Among the many priceless things about the classic Eddie Murphy film Coming to America is its unintended lesson on the ins and outs of U.S. trademark law.
You remember: Murphy, as Prince Akeem, gets a job as a lowly worker at McDowell's, a fast-food restaurant that is eerily similar to McDonald's, all the way down to its "golden arcs" and its signature sandwich, the "Big Mick."
Such similarities can be considered trademark infringement, and can lead to a lawsuit. It's the kind of situation at least three Tucson businesses find themselves in, as each is named in federal trademark suits filed in the past two months in U.S. District Court.
The owners of a cellphone store, a gas station and an auto-repair shop are accused—in separate cases—of using trademarked logos and other items on signage, websites and other promotional materials.
The first suit, filed in November by Swedish automaker Volvo, claims the Revolvstore Service Center at 802 N. Fourth Ave. and an affiliated parts office at 5275 E. Drexel Road have caused the "dilution of Volvo's world famous trademarks" by using a variation of Volvo in the business names and websites.
The suit claims Revolvstore, which according to the suit and state business records is owned by Andrew Aragon, has also made its company logo look similar to Volvo's without permission.
Such trademark infringements often lead to what is called initial interest confusion, says Gregory Phillips, a Salt Lake City-based attorney representing Volvo in the suit.
"If someone named their hamburger stand ReMcDonald's and put a bastardized version of the golden arches on their sign, McDonald's would sue them, too," Phillips said. "It doesn't have to say 'Volvo'; it just has to be confusingly similar. We're not trying to put (Revolvstore) out of business. Volvo's not trying to say they can't service Volvo vehicles or say they service Volvo vehicles; we just don't want a disgruntled customer, for example, to think if they do a shoddy job ... that Volvo's to blame."
Neither Revolvstore owner Aragon nor his attorney returned calls seeking comment.
While the Volvo-Revolvstore dispute involves similar logos and names, suits filed by cellular provider Boost Mobile and gasoline-company Valero claim outright unauthorized use of their trademarked material.
The Jan. 16 suit filed by Boost against Comtek Paging and Cellular LLC includes photos of the outside of Comtek's store at 442 W. Valencia Road, where Boost's name and logo are displayed alongside logos for Cricket and other cellular providers.
The suit claims Comtek isn't an authorized Boost dealer, but is using the logo to "confuse or to deceive the public into believing that defendant's goods and services ... are offered under Boost's supervision and control." The suit says that Boost employees visited the store and asked for the logos to be removed, but that owner Fabricio Rivera "refused and, instead, demanded that Boost's employees leave the store."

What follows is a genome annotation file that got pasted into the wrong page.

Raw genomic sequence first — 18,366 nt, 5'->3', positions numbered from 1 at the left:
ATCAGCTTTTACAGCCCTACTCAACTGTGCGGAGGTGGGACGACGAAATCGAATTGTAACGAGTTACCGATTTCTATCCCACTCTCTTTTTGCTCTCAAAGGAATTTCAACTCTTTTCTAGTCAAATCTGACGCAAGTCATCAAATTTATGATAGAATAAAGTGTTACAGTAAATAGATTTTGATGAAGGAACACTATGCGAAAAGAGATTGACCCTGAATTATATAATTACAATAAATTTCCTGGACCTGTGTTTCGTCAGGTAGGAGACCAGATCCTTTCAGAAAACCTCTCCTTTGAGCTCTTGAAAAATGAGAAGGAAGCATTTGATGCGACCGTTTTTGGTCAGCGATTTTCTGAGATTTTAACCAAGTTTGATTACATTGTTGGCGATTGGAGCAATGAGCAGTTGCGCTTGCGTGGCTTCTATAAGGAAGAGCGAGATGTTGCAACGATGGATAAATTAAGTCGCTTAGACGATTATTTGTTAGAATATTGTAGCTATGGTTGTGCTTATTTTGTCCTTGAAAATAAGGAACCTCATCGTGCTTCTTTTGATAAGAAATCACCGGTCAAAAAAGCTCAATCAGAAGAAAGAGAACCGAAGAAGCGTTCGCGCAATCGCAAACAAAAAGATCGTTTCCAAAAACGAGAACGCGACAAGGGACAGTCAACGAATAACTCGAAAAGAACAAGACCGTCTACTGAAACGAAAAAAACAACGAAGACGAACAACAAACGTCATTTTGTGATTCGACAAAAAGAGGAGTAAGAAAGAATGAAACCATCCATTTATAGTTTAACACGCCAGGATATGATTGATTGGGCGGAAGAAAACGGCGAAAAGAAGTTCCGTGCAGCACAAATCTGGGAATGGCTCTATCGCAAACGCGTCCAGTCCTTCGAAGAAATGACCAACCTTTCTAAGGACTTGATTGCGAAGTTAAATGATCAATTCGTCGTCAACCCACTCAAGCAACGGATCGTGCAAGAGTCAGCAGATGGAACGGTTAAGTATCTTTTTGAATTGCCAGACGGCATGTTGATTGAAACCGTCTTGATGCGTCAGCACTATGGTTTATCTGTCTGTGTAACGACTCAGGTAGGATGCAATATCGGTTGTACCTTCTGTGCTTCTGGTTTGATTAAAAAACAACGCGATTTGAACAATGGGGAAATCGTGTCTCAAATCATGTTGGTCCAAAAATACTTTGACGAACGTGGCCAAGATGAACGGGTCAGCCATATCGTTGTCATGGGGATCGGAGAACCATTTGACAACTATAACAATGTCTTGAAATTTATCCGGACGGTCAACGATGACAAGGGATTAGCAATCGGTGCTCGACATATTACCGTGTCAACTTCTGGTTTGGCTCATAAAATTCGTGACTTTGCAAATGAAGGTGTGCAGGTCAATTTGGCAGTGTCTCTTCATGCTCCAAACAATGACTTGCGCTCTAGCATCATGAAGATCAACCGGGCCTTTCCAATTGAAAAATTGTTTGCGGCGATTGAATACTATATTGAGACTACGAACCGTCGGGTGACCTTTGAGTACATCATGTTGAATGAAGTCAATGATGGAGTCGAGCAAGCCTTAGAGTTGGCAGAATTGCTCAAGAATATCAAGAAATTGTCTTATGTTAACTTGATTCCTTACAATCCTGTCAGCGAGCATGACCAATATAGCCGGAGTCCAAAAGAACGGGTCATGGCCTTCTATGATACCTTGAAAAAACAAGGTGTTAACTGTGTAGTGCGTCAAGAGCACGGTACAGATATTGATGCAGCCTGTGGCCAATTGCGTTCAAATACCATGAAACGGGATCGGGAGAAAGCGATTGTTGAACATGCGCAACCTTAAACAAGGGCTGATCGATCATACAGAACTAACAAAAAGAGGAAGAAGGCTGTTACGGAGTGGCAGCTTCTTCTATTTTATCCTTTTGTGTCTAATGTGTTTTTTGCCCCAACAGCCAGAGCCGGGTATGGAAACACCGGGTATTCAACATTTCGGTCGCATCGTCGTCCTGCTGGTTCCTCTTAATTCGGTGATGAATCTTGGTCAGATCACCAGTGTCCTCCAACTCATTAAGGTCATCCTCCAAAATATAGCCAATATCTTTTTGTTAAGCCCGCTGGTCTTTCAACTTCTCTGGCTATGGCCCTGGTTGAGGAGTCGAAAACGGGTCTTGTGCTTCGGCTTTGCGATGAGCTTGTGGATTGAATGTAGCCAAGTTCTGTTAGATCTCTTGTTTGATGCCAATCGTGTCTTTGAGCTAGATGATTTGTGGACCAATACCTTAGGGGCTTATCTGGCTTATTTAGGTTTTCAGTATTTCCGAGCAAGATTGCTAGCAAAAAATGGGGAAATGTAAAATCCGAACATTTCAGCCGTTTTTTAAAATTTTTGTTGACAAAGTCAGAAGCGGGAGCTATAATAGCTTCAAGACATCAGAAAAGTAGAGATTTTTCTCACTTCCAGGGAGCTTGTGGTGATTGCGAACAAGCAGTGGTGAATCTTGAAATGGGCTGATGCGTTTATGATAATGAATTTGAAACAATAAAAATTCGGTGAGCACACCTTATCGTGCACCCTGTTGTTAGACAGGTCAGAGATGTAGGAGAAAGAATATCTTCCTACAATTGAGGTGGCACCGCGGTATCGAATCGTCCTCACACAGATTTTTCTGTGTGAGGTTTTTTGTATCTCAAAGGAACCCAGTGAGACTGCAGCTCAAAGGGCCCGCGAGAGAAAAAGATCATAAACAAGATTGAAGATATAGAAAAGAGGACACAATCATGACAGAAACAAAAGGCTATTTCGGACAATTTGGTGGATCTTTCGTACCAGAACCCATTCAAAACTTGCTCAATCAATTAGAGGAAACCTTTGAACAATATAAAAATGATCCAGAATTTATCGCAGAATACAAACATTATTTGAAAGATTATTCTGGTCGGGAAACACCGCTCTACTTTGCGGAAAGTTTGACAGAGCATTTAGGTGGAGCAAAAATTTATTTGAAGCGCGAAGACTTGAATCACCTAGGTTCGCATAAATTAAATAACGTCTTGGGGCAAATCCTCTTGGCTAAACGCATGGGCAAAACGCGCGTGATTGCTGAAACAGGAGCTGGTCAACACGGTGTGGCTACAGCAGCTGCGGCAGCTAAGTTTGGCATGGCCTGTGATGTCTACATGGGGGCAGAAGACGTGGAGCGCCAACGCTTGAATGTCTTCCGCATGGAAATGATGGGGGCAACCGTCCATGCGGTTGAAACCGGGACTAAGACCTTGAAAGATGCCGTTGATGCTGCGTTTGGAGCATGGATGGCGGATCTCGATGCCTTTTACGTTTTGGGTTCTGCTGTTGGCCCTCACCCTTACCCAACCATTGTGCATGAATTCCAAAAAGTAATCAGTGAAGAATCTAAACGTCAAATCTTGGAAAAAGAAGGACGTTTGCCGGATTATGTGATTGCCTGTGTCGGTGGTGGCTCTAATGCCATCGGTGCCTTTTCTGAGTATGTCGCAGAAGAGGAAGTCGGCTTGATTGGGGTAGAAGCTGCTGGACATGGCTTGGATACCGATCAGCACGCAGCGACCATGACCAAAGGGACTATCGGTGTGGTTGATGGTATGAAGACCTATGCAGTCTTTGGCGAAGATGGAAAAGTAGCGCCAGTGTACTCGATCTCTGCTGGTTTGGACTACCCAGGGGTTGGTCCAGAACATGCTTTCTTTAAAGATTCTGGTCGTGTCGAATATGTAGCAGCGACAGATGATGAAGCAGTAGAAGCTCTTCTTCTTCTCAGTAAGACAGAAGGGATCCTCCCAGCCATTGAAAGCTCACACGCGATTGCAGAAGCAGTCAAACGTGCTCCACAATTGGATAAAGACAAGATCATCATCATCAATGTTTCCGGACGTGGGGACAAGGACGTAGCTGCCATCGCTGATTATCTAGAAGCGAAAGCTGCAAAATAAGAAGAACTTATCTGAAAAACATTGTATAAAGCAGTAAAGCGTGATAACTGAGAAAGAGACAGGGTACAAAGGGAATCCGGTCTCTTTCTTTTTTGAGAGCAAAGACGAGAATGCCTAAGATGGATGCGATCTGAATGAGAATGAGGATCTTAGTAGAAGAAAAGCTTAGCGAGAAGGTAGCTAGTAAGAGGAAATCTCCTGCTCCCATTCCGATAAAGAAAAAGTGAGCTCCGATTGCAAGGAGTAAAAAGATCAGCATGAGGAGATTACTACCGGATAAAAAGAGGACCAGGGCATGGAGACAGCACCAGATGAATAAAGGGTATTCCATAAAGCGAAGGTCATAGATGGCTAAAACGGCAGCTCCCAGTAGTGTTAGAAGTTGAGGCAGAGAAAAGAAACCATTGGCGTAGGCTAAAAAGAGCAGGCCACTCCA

Rivera did not return calls for comment.
What Boost alleges is not an uncommon business practice, says Barak Orbach, a professor specializing in trademark law at the University of Arizona's James E. Rogers College of Law.
"It's basically stealing," Orbach said. "A business will sometimes do this to get people in the door. They'll say, 'No, we don't sell Boost, but we do sell (this). Most people don't understand that this is stealing."
Valero's complaint against Novus Fuels also alleges that a proprietor isn't authorized to use a logo. But in this case, Valero claims that is because a longstanding agreement between the entities was severed due to breaches on Novus' part.
According to the suit, filed Jan. 18, Novus and Valero had a distribution agreement since 2005 for two gas stations—one at 4811 E. Sunrise Drive, and another in Nogales. That agreement, the suit says, allowed Valero to extend credit to Novus in order to purchase gas for its station. But in November, Valero cut off Novus' credit due to more than $400,000 in unpaid orders, the suit says.
The suit claims Valero hasn't sold or delivered any gas to Novus since Oct. 26, and that since then, Novus' stations have sold gas purchased from a third party while still using Valero's signage.
Novus owner Samuel Rodriguez declined to go into detail about the suit, but claimed that much of what is alleged is not true.
"There's a whole lot more to what's on that document," Rodriguez said of the suit, which he characterized as a reaction to an ongoing dispute between Novus and Valero. "There's so much more depth to this. This is just a fraction of the pie."
While Valero's suit seeks to collect on what it says Novus owes, the main objective of most trademark-infringement complaints is to get the alleged infringement stopped, Orbach said.
"It's not costing them a lot of money, but it is annoying to them," he said. "Companies develop their image for certain reasons, and because of those reasons they want to control that image."